The message of the text is conveyed via an array of word systems based on the marked distribution of phonological and lexical forms, conceptual and associative fields, metaphoric systems, and syntactic strategies. The paper analyzes the phonological systems mocking Pnin’s Russian accent, the systematic use of hyphenated modifiers and complex appositives, metaphoric systems based on sarcasm, and the use of the non-English word order in portraying Pnin, showing how their combined effect creates textual coherence and becomes a determining factor in constructing the message.

 

SELECT BIBLIOGRAPHY

1.      Aphek, E., Tobin, Y. Word systems in modern Hebrew: implications and applications. E. J. Brill: Leiden and New York, 1988.

2.      Barabtarlo, Gennady: Phantom of Fact: A Guide to Nabokov's Pnin. Ann Arbor, MI: Ardis, 1989

3.      Barabtarlo, Gennady. "A Resolved Discord (Pnin)," Zembla, June 7, 2001. (Originally appeared in the author's Aerial View: Essays on Nabokov's Art and Metaphysics [New York: Peter Lang, 1993].)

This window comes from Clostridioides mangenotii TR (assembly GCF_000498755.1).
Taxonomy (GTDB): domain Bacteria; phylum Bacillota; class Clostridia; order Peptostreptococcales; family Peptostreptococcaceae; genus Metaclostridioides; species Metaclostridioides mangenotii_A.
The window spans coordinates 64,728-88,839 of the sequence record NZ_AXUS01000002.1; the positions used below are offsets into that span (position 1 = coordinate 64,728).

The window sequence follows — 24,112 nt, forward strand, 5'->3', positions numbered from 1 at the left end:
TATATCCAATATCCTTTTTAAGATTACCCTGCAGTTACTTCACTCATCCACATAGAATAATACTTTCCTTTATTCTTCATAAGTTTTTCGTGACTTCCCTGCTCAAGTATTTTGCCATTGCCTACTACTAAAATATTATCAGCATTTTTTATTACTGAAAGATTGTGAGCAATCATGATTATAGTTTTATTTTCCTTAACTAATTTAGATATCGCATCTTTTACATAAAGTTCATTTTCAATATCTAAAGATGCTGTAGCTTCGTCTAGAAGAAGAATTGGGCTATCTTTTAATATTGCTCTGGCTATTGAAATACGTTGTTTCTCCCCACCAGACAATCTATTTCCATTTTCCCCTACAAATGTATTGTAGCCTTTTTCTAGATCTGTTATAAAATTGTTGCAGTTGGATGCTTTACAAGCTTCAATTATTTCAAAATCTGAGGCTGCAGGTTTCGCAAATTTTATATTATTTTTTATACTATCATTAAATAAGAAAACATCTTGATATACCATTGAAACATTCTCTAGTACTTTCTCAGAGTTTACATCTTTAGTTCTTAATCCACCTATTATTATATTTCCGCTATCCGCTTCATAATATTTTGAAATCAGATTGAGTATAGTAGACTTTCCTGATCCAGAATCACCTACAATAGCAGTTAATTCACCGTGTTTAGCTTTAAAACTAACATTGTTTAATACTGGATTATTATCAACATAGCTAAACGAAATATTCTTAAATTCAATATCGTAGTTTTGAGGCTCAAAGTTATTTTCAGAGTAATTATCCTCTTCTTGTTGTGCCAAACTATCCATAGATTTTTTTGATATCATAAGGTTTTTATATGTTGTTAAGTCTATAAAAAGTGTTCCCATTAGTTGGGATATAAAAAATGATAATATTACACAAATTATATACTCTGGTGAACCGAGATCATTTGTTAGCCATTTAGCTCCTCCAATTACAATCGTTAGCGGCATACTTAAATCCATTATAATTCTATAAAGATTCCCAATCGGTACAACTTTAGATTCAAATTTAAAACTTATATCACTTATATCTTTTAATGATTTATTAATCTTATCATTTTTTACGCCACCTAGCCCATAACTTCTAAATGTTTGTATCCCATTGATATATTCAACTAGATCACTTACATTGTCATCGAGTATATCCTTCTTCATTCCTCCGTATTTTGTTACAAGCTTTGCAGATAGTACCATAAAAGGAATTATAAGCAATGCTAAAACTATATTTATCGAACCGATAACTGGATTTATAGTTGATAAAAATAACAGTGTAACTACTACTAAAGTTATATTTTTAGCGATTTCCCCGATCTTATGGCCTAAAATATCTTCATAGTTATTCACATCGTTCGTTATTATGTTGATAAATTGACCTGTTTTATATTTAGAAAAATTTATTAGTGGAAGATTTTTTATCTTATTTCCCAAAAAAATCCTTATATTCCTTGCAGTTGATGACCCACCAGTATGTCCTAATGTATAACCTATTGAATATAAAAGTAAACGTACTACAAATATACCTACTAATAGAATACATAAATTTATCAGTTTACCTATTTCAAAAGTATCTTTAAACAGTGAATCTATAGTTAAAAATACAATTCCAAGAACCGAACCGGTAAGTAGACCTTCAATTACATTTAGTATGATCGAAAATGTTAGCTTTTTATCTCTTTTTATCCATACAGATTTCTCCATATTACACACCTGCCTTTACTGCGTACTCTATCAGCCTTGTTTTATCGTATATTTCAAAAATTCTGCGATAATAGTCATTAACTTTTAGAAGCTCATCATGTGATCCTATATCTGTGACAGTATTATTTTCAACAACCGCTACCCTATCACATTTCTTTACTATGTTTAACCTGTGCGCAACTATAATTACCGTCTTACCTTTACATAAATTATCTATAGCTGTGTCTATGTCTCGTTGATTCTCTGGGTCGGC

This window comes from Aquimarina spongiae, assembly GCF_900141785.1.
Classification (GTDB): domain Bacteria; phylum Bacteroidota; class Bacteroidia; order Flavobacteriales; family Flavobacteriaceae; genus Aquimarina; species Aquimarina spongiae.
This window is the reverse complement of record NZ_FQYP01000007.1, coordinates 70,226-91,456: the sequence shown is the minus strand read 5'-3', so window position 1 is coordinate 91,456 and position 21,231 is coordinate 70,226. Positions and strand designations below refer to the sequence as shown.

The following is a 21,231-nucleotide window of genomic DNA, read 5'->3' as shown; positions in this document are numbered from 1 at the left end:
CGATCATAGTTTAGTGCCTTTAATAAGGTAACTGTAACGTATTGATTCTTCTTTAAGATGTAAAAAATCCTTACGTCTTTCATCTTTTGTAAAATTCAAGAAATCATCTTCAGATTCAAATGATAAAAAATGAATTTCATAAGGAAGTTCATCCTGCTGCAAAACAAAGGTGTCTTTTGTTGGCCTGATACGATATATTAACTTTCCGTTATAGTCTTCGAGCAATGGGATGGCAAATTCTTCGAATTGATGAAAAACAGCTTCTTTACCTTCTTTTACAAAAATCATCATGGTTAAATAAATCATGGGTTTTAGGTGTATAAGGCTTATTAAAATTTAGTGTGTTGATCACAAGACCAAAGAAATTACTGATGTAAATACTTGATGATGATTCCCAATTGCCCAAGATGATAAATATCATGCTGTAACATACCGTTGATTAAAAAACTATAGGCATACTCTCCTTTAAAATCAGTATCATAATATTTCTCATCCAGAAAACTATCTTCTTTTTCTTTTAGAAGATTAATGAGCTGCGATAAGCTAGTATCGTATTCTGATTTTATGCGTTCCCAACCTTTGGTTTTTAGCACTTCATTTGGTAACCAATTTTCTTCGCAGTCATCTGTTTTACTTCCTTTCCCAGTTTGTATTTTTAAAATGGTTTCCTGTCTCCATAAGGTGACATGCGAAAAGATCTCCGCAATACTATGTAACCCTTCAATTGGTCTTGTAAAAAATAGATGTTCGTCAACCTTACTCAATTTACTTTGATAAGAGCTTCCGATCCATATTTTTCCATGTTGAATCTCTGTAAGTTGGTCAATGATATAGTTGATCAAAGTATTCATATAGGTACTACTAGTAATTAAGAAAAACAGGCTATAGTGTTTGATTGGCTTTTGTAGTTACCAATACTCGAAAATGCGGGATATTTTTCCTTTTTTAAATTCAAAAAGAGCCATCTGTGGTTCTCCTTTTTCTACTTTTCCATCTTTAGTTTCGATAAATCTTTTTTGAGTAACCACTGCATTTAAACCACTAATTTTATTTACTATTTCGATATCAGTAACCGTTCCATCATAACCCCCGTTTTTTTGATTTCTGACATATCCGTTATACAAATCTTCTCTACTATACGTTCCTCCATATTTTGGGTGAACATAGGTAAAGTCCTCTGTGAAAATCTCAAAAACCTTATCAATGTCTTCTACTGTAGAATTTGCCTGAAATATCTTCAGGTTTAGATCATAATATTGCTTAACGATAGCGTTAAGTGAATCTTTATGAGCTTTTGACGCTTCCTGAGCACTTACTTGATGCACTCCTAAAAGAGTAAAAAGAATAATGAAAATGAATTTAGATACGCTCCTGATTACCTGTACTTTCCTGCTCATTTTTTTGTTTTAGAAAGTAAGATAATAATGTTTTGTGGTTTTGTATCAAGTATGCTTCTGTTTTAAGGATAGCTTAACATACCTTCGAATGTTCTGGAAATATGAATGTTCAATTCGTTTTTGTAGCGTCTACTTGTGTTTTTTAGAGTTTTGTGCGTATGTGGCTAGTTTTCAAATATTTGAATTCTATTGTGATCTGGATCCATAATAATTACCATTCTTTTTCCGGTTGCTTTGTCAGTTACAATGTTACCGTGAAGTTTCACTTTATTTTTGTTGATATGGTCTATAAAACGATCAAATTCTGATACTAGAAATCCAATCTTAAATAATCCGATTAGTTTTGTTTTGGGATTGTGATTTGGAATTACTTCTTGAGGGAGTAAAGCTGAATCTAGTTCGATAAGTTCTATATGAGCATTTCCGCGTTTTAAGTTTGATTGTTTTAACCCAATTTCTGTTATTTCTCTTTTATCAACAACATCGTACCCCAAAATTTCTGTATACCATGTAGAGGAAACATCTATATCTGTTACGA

4.      Bouchet, Marie C. “Migrations of Signifiers in Lolita and Pnin, or The Two Faces of Vladimir Nabokov’s Exile”, in Exils, migrations, créations, M. Gibault (éd.), Paris : Indigo, 2008.

 

Presenter 2: Nicholas Myklebust, Regis University 

Title: “‘You Private Person’: Pronominal Self-Portraiture in John Ashbery’s ‘The New Spirit’”

Since the publication of Self-Portrait in a Convex Mirror in 1975, critics have read John Ashbery’s signature “floating” pronouns in light of the crisis poem paradigm (Lehman 1980; Wolf 1980; Stamelman 1984; Vendler 1985; Looper 1992; Shoptaw 1994). The failure of pronouns to refer properly to their antecedents triggers a crisis of representation in which the poet “refuses the object,” consistently slipping it into the textual margin in order to lure readers into a hermeneutic circle that traps them in a “chronicle of its own making” (Lehman 1999). This mannerist technique evacuates the person from the painting, leaving only a vestige of that reference in the pronoun set adrift without an antecedent (Kalstone 1977; Sokolsky 1985; Edelman 1986; Leckie 1992).